A Year of COVID: The Economy

Wealth and income inequality have been growing for decades, as wages have stagnated for low- and middle-income earners and wages and wealth have grown at the top. What the last year of the pandemic — and the associated economic disruption — has shown is that these trends can be exacerbated in times of crisis, as those with wealth are insulated from many of the shocks that those without have to absorb.

Real Family Income as Percentage of 1973 Level
Total Wealth Owned by Income group

One of the greatest examples of the disparate impact the pandemic has had on the economy can be seen in unemployment charts broken down by income levels. As the chart below shows, unemployment has hit low-income Americans (and Coloradans) much worse than others. While many are celebrating the resilient economy through the pandemic, that just has not been the case for many families. 

Change in Employment by Relative Wage Level

The stock market has also been a case study in dissimilar economic consequences of the pandemic depending on wealth and income. And while 55 percent of Americans own stocks, most of that is through retirement accounts. According to the Federal Reserve, as of 2016, only 14 percent of the country-owned individual stocks. Those 14 percent have seen significant wealth gains due to stock market increases. For the many people who don’t own stocks, this increase in wealth is out of reach and only seems unfair due to the economic crisis many are feeling. These systems, both seen and unseen, are propping up income and wealth for some, while not helping the many people and families who are not invested in the white-collar world, are proving we have two different economies for the haves and the hope-to-haves.

How Public Investment Can Help to Fix Growing Inequity

An important aspect of the crisis response to the pandemic has been the crucial part the federal government plays. Obviously, state and local governments are not irrelevant, but there are so many ways the federal government can help that cannot be matched by other governmental entities. Colorado, in particular, is ill-equipped to handle the relief efforts that the federal government can. Because of the Taxpayer’s Bill of Rights (TABOR)Colorado cannot have a rainy-day fund within its budget unlike other states. And while Colorado has some reserves, those are unable to function the same way as a rainy-day fund. Furthermore, Colorado cannot keep revenues over an arbitrary limit to save for times of budget crisis. This makes federal fiscal intervention absolutely vital for our state. Finally, like every state, Colorado cannot spend into a deficit, meaning that the federal government is the only entity that can do that.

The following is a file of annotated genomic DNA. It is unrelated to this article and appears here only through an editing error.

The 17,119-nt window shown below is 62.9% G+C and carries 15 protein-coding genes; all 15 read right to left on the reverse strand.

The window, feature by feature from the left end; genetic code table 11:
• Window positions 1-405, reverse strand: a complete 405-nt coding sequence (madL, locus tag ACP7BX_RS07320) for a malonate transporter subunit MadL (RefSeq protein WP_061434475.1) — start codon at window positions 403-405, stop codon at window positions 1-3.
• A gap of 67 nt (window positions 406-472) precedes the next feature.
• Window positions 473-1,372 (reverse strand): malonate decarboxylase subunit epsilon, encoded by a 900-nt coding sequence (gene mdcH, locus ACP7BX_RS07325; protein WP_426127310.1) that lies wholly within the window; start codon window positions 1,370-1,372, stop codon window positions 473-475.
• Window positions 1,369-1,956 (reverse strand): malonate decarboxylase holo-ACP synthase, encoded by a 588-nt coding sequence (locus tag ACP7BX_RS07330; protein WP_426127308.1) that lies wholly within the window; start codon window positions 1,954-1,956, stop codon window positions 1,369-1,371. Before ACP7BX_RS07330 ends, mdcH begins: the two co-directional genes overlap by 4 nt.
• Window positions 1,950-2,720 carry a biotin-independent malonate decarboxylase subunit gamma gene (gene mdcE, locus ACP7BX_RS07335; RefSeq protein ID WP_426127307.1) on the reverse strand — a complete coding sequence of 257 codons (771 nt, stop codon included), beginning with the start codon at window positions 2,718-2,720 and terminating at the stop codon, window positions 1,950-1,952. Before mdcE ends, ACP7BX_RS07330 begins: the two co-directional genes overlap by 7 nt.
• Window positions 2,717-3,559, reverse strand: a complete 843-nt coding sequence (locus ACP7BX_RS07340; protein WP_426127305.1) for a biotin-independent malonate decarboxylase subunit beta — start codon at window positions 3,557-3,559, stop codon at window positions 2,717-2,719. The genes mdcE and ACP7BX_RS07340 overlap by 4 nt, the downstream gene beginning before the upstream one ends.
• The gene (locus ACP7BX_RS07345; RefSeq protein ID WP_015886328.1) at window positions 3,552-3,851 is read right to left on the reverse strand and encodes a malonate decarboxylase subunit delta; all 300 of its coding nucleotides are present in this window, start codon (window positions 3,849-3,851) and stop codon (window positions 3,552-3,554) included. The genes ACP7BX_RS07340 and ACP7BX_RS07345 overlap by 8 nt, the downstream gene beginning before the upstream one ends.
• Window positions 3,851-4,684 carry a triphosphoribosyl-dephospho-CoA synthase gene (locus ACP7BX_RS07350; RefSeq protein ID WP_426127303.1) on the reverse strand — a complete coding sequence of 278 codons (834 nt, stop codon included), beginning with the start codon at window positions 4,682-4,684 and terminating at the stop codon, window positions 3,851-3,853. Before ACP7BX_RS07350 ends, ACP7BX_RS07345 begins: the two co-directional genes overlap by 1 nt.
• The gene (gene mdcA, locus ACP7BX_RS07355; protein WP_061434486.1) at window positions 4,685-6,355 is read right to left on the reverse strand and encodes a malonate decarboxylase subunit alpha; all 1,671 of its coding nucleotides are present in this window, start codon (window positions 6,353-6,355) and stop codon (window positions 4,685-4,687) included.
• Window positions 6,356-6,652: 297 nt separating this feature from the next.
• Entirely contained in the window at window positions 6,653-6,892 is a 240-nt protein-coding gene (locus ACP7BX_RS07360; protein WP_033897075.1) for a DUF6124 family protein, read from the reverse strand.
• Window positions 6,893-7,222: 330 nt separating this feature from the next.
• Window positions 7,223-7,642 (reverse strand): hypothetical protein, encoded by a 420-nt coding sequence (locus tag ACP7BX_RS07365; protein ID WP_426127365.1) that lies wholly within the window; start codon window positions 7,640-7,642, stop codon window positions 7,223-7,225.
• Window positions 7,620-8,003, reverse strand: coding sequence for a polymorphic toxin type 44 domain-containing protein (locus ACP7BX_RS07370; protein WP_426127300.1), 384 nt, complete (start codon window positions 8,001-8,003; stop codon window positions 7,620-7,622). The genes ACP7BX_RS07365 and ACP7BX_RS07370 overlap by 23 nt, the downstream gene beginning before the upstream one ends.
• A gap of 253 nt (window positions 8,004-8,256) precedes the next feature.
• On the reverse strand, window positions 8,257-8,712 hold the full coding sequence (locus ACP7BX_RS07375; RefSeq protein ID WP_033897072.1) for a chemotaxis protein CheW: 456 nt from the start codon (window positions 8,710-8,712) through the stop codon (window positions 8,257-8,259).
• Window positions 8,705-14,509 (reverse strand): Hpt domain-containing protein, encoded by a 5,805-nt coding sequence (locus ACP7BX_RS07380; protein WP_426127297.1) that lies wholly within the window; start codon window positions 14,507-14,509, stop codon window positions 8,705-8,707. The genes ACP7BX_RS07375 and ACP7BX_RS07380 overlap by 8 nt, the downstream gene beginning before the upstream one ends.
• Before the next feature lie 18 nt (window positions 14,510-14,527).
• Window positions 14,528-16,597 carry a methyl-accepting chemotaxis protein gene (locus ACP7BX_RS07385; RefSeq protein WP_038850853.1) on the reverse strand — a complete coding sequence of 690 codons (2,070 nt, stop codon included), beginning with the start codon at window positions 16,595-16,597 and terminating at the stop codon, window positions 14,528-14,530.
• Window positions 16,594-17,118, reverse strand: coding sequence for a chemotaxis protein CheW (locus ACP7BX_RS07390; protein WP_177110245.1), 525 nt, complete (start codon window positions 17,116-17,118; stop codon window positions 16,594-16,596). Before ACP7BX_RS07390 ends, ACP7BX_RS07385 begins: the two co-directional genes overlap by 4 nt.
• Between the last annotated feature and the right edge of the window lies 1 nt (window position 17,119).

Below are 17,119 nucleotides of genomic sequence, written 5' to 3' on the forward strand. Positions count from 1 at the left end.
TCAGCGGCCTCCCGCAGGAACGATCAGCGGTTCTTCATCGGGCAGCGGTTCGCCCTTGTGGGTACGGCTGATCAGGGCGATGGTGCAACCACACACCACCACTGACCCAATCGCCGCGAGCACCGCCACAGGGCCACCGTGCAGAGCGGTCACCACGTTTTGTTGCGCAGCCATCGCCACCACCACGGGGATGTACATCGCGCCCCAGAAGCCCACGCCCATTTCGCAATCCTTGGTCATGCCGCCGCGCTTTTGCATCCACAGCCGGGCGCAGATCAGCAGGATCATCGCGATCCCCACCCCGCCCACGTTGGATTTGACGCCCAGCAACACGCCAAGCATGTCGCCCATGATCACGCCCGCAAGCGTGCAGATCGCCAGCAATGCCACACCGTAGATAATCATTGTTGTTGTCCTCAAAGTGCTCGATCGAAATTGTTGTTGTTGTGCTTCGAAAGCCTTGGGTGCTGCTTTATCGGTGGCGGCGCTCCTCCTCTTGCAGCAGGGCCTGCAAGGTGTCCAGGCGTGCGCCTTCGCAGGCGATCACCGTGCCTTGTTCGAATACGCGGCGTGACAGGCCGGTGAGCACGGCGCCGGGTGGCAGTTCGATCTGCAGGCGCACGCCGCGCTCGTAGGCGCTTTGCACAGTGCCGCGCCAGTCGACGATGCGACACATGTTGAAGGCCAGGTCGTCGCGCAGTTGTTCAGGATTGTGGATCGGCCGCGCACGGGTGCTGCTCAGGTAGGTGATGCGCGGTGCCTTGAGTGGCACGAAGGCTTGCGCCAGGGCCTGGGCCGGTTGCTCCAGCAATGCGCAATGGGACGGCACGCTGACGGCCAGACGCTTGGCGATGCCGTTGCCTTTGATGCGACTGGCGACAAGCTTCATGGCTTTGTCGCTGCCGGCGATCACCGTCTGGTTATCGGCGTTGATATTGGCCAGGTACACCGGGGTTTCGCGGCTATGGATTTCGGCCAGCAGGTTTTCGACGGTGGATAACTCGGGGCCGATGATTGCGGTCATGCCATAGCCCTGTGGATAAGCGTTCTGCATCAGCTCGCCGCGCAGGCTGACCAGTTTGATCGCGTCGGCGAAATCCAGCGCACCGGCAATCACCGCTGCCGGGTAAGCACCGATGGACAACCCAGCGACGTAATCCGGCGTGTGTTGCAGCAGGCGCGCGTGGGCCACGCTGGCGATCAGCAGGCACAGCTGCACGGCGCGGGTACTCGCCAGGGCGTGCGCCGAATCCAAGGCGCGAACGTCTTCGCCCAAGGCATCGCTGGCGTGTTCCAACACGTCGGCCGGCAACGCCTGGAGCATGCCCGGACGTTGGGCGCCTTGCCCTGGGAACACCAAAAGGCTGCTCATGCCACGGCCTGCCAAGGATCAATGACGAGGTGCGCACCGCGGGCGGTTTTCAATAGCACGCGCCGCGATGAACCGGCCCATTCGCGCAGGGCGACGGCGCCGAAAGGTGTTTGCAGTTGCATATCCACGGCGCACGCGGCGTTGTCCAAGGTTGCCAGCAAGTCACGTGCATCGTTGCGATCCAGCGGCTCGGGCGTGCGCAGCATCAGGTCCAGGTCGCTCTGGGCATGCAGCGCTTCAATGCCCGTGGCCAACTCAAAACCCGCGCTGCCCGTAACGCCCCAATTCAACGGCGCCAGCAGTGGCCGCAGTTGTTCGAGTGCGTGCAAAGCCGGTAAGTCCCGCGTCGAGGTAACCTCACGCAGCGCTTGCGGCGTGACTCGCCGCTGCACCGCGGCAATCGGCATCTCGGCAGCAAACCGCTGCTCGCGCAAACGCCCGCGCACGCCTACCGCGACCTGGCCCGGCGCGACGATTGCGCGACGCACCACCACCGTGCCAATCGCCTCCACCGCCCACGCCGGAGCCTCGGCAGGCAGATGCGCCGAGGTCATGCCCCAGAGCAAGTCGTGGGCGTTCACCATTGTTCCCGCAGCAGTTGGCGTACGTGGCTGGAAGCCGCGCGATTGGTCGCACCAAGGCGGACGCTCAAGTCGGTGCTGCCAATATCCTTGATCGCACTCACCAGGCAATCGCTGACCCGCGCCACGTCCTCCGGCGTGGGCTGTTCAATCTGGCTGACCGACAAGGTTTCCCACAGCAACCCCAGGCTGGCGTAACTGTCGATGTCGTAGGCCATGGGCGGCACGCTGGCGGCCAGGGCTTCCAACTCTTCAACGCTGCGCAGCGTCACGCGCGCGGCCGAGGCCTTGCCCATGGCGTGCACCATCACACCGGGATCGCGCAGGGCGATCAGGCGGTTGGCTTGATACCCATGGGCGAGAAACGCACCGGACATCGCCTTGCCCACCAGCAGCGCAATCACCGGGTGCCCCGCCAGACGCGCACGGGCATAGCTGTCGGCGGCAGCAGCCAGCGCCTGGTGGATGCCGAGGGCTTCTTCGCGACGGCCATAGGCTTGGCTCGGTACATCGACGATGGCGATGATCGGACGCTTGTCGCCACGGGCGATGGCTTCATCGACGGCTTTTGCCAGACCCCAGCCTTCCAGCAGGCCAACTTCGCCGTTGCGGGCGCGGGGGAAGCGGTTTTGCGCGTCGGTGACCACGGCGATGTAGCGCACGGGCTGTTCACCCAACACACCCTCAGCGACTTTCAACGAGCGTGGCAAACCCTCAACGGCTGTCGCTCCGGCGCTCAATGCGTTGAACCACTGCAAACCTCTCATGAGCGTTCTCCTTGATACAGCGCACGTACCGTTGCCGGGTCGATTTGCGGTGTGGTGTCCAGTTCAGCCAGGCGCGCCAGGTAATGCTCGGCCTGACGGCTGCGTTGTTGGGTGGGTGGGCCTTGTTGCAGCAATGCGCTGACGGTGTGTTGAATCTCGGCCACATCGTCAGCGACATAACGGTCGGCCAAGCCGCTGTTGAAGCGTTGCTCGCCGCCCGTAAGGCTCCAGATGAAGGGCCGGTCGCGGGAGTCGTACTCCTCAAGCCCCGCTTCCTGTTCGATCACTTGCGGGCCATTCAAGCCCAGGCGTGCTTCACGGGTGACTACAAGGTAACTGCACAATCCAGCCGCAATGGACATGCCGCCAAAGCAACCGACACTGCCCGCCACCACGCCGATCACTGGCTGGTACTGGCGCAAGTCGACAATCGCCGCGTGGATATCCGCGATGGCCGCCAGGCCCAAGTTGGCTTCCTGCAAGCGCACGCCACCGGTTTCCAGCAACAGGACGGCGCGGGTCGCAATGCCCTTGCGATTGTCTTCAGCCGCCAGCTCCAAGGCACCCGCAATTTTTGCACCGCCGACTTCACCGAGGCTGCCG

While the federal government has been slow to enact needed stimulus, what they have done has propped up our economy. These include:

  • Infusions of money to small businesses 
  • Increased unemployment benefits
  • Money to state and local governments
  • And stimulus checks to millions of families 

All of these have all helped to boost people and the broader economy in a way that has helped the macro economy stave off the worst effects that were foreseen last March. But many people are still suffering, even with that stimulus.

Colorado can do more. Colorado has an upside-down tax code — the wealthiest pay a smaller share of their income in taxes, while low-income families pay the highest share. Furthermore, Colorado’s reliance on regressive local taxes, like sales taxes and fines and fees, hamper our state’s ability to respond in a robust way to crises that can be mitigated with public funding. Fixing these two issues would go a long way towards Colorado being able to help people in need during times of crisis. Colorado can make progress towards those goals by extending support to low- and middle-income families through targeted tax credits and pay for them by repealing or reducing certain tax expenditures that go to the wealthy and large corporations.

One specific stimulus idea is the Child Tax Credit. Pushed by Sen. Michael Bennet at the federal level for many years, it was significantly expanded in the American Rescue Plan that was recently signed into law by President Biden. The Child Tax Credit has been proven to cut child poverty substantially, as payments help parents offset rising costs of child care and other child-related spending. In Colorado, the state has had its own version of the Child Tax Credit since 2013, based on a percentage of the federal credit, but it has never been funded. There is an opportunity to fund it this year for the first time ever that would really help Colorado parents.

A year into a nearly unprecedented pandemic has taught us a lot about the cracks and crevices in our society that were too easy to miss when times were broadly going well. But this time has woken many of us up to the problems that were lurking just below the surface. The income and wealth inequality that has been present for so long can no longer be dismissed. Not with millions of people out of work and struggling, while many at the top see their wealth increase in exponential ways. We cannot let an opportunity to fix this pass us by again.

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